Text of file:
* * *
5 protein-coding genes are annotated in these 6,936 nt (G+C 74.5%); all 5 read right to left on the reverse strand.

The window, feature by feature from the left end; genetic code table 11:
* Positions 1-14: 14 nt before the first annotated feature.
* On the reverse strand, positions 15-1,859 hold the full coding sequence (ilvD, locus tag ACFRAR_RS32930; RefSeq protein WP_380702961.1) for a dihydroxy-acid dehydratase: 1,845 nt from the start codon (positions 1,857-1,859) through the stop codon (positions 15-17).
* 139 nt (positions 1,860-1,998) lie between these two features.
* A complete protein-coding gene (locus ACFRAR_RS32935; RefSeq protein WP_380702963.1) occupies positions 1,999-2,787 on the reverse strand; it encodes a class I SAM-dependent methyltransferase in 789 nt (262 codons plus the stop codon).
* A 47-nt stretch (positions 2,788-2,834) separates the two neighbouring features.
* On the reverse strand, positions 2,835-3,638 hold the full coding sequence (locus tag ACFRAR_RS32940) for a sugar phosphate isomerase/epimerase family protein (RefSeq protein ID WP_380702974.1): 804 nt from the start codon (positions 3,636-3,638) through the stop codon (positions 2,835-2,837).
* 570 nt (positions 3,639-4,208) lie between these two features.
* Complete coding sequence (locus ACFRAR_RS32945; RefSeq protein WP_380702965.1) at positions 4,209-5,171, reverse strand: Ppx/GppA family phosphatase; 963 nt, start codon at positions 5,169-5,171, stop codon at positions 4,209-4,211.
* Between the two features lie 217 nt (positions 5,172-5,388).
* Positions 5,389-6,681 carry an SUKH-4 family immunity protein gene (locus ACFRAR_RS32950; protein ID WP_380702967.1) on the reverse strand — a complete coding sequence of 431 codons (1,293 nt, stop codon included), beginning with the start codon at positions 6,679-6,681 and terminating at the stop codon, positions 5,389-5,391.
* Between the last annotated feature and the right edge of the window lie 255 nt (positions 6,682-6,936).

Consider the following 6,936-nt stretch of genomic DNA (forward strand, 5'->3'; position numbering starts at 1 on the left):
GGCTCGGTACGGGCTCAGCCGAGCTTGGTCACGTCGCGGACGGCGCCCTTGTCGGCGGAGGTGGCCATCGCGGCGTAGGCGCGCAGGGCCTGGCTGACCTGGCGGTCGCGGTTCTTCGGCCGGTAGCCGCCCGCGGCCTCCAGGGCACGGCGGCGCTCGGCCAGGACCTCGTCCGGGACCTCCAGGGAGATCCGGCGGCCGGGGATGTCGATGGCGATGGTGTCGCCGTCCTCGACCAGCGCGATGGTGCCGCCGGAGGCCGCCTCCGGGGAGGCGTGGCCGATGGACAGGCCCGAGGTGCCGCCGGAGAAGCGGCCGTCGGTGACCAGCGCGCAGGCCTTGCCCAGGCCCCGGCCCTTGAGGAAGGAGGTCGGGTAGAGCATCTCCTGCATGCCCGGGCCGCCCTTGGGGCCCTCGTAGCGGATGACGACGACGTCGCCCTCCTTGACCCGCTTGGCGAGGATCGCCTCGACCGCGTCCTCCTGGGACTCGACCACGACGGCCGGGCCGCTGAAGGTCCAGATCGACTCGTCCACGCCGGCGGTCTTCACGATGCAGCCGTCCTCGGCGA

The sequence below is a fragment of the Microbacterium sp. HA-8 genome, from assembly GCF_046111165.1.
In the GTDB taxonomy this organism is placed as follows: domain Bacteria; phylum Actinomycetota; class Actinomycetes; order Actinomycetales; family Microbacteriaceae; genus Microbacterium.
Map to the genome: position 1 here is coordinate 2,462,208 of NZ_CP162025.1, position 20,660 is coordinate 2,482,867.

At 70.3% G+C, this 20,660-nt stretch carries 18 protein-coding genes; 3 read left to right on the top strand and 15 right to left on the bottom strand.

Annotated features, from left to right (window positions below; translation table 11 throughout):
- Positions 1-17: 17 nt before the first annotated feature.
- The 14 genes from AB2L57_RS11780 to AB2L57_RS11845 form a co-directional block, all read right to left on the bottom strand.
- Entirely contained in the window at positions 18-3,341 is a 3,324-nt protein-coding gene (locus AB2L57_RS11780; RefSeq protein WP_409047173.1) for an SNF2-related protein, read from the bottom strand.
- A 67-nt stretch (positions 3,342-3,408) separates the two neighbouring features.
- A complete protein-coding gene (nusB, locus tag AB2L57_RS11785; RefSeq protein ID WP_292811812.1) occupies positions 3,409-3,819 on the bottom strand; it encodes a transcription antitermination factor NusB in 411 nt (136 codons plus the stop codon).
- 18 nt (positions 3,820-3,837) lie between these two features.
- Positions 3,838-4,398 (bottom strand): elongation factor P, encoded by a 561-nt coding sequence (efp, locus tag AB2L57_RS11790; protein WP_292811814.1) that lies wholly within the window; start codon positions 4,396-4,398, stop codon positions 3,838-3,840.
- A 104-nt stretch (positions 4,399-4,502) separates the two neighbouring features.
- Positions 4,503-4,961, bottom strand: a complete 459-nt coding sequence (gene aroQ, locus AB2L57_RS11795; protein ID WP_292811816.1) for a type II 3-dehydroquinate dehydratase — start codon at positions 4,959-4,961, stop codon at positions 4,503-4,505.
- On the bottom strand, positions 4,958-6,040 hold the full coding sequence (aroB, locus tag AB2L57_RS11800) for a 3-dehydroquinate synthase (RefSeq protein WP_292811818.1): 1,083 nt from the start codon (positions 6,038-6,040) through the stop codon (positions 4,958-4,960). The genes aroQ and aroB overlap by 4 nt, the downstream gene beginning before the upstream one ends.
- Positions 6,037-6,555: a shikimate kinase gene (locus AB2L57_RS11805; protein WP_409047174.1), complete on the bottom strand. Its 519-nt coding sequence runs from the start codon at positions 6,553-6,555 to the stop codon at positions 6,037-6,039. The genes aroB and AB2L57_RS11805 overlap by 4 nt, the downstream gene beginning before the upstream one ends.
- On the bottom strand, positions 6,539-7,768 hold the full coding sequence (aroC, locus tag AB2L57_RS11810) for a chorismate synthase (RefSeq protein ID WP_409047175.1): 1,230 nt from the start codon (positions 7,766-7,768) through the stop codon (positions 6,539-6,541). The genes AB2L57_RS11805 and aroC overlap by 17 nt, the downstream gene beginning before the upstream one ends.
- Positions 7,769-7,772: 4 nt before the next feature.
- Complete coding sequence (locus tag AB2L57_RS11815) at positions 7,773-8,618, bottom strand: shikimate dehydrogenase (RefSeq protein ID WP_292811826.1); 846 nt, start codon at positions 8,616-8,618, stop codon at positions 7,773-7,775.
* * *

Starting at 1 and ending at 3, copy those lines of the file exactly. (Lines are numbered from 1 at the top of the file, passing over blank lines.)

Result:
5 protein-coding genes are annotated in these 6,936 nt (G+C 74.5%); all 5 read right to left on the reverse strand.

The window, feature by feature from the left end; genetic code table 11:
* Positions 1-14: 14 nt before the first annotated feature.